The United States leads all nations in the value of its yearly manufacturing output. Manufacturing employs about 12 percent of the nation’s workers and accounts for 14 percent of annual GDP. In 2003 the total value added by manufacturing was $1.9 trillion. Value added is the price of finished goods minus the cost of the materials used to make them. Although manufacturing remains a key component of the U.S. economy, it has declined in relative importance since the late 1960s. From 1970 to 2004 the number of employees in manufacturing declined from 20.7 million to 14.3 million, while the total U.S. nonfarm labor force grew to 134 million people.
One of the most important changes in the pattern of U.S. industry in recent decades has been the growth of manufacturing in regions outside the Northeast and North Central regions. The nation’s industrial core first developed in the Northeast. This area still has the greatest number of industrial firms, but its share of these firms is smaller than in the past. In 1947 about 75 percent of the nation’s manufacturing employees lived in the 21 Northeast and Midwest states that extend from New England to Kansas. By the early 1990s, however, only about one-half of manufacturing employees resided in the same region. Since 1947, the South’s share of the nation’s manufacturing workers increased from 19 to 32 percent, and the West’s share grew from 7 to 18 percent.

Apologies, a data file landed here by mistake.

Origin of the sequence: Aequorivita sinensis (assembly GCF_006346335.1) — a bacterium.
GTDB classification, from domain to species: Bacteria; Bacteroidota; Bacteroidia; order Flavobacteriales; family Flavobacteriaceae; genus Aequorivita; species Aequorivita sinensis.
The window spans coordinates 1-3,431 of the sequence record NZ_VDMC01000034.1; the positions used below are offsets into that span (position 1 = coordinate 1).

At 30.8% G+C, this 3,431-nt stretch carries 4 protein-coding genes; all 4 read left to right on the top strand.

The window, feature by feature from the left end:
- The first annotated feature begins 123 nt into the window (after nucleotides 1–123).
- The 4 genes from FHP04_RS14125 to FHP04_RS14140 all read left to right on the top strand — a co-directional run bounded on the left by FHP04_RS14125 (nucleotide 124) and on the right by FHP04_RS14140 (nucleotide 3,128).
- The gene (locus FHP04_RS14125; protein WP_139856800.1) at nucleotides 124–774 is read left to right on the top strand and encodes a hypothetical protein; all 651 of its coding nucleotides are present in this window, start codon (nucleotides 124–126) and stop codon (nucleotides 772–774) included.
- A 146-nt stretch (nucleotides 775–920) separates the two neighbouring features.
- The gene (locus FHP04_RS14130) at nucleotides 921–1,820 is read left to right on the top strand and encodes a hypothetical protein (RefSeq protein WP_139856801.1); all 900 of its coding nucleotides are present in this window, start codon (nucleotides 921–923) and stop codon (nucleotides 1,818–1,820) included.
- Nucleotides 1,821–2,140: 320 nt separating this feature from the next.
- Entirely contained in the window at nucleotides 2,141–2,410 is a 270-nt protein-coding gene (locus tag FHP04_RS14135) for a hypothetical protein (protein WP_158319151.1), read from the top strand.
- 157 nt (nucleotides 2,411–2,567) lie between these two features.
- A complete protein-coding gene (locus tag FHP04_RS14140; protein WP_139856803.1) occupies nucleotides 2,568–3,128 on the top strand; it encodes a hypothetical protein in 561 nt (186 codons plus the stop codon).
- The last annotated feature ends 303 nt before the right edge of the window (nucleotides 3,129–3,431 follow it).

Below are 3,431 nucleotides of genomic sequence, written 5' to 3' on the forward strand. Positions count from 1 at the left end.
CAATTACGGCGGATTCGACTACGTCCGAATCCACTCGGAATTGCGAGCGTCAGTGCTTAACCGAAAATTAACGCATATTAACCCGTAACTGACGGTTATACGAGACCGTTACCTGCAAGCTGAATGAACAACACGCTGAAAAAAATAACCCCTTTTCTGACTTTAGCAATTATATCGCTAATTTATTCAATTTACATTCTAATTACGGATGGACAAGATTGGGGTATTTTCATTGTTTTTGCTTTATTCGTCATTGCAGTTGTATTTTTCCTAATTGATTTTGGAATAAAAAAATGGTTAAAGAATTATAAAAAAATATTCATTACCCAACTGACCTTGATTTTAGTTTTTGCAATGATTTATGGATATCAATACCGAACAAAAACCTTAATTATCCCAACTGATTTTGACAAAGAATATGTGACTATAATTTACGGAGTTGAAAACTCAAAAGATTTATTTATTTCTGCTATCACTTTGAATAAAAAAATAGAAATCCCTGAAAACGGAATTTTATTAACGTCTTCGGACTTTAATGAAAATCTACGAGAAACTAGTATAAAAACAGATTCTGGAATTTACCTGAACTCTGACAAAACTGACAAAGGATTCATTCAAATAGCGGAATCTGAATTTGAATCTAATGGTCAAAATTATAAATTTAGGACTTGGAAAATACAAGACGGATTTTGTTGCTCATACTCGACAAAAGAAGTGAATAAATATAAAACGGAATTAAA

In the North, manufacturing is centered in the Middle Atlantic and East North Central states, which accounted for 38 percent of the value added by all manufacturing in the United States in 1996. Located in this area are five of the top seven manufacturing states—New York, Ohio, Illinois, Pennsylvania, and Michigan—which together were responsible for approximately 27 percent of the value added by manufacturing in all states.
Important products in this region include motor vehicles, fabricated metal products, and industrial equipment. New York, New Jersey, and Pennsylvania specialize in the production of machinery and chemicals. This area bore the brunt of the decline in manufacturing’s value of national output, losing a total of 800,000 jobs from the early 1980s to the early 1990s.
In the South the greatest gains in manufacturing have been in Texas. The most phenomenal growth in the West has been in California, which in the late 1990s was the leading manufacturing state, accounting for more than one-tenth of the annual value added by U.S. manufacturing. California dominates the Pacific region, which specializes in the production of transportation equipment, food products, and electrical and electronic equipment. "USA" © Emmanuel BUCHOT, Encarta, Wikipedia
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